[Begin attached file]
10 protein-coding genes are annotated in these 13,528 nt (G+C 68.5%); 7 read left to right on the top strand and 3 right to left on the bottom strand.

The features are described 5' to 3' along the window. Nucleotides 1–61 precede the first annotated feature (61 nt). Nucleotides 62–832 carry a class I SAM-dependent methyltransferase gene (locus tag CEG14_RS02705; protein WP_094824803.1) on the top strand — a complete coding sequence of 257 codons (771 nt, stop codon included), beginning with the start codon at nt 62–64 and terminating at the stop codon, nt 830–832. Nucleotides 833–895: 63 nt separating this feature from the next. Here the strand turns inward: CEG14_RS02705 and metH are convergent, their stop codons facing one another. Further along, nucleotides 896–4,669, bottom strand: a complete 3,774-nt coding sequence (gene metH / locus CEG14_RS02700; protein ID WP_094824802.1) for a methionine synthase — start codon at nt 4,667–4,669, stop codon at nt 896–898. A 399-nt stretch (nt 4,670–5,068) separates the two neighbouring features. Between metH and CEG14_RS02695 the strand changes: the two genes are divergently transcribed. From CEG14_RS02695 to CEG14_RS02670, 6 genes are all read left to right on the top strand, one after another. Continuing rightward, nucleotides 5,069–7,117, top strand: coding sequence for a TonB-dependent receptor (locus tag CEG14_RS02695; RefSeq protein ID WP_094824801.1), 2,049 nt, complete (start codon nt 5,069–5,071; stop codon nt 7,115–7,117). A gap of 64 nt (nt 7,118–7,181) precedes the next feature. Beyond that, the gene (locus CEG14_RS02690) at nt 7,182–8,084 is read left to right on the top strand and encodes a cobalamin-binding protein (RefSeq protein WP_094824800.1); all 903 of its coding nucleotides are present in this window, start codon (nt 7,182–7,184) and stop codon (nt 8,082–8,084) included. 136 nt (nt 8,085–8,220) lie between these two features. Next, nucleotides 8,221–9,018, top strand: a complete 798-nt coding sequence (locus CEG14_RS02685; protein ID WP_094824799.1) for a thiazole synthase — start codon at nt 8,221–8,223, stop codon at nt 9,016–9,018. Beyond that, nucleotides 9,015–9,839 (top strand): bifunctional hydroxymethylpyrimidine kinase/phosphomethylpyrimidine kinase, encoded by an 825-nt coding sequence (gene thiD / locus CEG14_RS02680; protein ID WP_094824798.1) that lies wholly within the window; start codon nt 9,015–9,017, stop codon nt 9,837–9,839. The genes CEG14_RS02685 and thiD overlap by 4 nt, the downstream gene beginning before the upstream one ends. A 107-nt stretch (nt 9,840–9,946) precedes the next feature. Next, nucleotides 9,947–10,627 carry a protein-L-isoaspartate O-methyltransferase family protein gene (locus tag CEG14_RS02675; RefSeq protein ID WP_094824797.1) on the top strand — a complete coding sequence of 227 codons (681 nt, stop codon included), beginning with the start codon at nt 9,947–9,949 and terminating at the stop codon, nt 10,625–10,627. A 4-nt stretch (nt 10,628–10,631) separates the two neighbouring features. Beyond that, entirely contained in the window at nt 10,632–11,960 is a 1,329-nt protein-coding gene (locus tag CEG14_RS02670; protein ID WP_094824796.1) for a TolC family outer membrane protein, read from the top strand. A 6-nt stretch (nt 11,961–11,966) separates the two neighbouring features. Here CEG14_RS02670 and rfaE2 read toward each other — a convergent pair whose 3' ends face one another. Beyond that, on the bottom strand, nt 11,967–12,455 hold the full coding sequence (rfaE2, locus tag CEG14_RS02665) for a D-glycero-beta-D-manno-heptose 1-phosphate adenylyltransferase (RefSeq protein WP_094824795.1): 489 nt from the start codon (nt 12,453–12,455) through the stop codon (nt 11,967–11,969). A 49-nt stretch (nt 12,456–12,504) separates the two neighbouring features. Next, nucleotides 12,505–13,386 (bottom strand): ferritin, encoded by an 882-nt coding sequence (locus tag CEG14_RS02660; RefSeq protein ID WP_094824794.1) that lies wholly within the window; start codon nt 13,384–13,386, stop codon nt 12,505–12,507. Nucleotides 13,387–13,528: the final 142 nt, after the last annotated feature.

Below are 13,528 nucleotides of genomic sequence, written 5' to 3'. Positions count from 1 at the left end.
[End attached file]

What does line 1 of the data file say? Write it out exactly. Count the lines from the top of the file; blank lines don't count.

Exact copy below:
10 protein-coding genes are annotated in these 13,528 nt (G+C 68.5%); 7 read left to right on the top strand and 3 right to left on the bottom strand.